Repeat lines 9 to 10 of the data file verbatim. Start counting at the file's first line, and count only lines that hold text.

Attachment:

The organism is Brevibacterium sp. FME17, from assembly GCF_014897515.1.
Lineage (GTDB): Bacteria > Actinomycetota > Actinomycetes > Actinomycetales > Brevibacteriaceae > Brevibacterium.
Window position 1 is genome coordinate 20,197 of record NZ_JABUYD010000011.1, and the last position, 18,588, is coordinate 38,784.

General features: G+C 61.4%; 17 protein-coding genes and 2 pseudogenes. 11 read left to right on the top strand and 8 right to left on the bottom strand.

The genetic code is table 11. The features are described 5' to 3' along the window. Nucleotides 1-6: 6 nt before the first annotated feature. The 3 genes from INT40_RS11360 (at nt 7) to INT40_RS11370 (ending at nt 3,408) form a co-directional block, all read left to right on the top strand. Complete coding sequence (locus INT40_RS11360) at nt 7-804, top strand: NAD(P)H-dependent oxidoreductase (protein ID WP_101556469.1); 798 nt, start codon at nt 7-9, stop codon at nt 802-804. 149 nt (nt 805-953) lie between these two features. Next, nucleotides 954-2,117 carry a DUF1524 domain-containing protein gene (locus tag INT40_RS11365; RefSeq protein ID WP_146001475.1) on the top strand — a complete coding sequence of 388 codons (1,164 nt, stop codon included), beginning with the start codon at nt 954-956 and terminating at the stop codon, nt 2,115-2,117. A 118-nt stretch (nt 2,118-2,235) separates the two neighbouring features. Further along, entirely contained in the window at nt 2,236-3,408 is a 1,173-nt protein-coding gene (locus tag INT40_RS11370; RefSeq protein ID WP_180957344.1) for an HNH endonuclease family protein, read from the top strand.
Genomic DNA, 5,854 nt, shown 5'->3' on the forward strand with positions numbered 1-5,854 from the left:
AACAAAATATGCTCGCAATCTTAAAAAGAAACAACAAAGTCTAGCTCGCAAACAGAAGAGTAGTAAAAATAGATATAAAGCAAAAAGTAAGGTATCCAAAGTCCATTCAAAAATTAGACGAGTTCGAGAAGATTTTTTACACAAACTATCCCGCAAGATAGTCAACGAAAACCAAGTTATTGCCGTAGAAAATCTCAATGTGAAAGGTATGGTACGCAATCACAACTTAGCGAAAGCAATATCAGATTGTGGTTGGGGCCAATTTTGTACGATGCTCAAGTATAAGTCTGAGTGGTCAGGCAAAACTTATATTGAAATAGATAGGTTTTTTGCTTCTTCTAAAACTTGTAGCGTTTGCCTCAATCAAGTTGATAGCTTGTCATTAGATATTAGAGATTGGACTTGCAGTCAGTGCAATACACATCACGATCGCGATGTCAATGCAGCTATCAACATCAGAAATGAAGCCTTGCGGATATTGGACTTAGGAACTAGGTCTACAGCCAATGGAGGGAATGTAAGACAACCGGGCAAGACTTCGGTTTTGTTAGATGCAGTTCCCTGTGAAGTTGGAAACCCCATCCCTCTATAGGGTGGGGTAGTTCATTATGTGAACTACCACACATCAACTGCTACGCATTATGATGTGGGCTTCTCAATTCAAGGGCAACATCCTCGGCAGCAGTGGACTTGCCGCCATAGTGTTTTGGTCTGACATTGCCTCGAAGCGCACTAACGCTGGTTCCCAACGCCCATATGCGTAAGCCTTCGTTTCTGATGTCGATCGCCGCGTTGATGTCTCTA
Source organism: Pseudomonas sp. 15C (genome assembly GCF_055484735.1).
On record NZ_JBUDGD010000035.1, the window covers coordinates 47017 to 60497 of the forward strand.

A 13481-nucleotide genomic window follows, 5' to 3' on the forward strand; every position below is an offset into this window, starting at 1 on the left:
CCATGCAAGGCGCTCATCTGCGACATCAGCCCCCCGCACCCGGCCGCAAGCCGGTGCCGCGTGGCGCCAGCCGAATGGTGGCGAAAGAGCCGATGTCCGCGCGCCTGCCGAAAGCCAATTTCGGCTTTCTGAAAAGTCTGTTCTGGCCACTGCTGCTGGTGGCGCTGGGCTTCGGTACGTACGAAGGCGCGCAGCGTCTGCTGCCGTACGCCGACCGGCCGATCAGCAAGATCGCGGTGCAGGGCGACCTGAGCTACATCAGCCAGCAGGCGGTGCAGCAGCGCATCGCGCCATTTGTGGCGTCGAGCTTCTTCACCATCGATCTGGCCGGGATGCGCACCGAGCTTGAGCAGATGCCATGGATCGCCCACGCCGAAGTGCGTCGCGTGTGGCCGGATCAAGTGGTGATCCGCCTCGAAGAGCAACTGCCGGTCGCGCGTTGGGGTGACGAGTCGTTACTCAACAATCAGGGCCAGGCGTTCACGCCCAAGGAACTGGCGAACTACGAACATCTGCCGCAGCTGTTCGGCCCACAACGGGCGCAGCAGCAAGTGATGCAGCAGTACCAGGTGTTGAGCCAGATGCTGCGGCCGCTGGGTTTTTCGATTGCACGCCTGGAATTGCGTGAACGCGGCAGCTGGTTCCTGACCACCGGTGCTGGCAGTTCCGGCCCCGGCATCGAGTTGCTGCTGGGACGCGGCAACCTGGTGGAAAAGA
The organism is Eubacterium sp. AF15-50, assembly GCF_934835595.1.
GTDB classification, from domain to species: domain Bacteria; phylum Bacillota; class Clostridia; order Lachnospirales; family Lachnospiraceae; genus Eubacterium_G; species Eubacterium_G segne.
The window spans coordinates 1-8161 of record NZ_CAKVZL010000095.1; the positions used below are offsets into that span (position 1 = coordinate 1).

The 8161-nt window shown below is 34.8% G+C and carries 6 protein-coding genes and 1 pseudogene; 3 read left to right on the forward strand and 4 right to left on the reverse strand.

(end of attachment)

On record NZ_JBUDGD010000035.1, the window covers coordinates 47017 to 60497 of the forward strand.

A 13481-nucleotide genomic window follows, 5' to 3' on the forward strand; every position below is an offset into this window, starting at 1 on the left: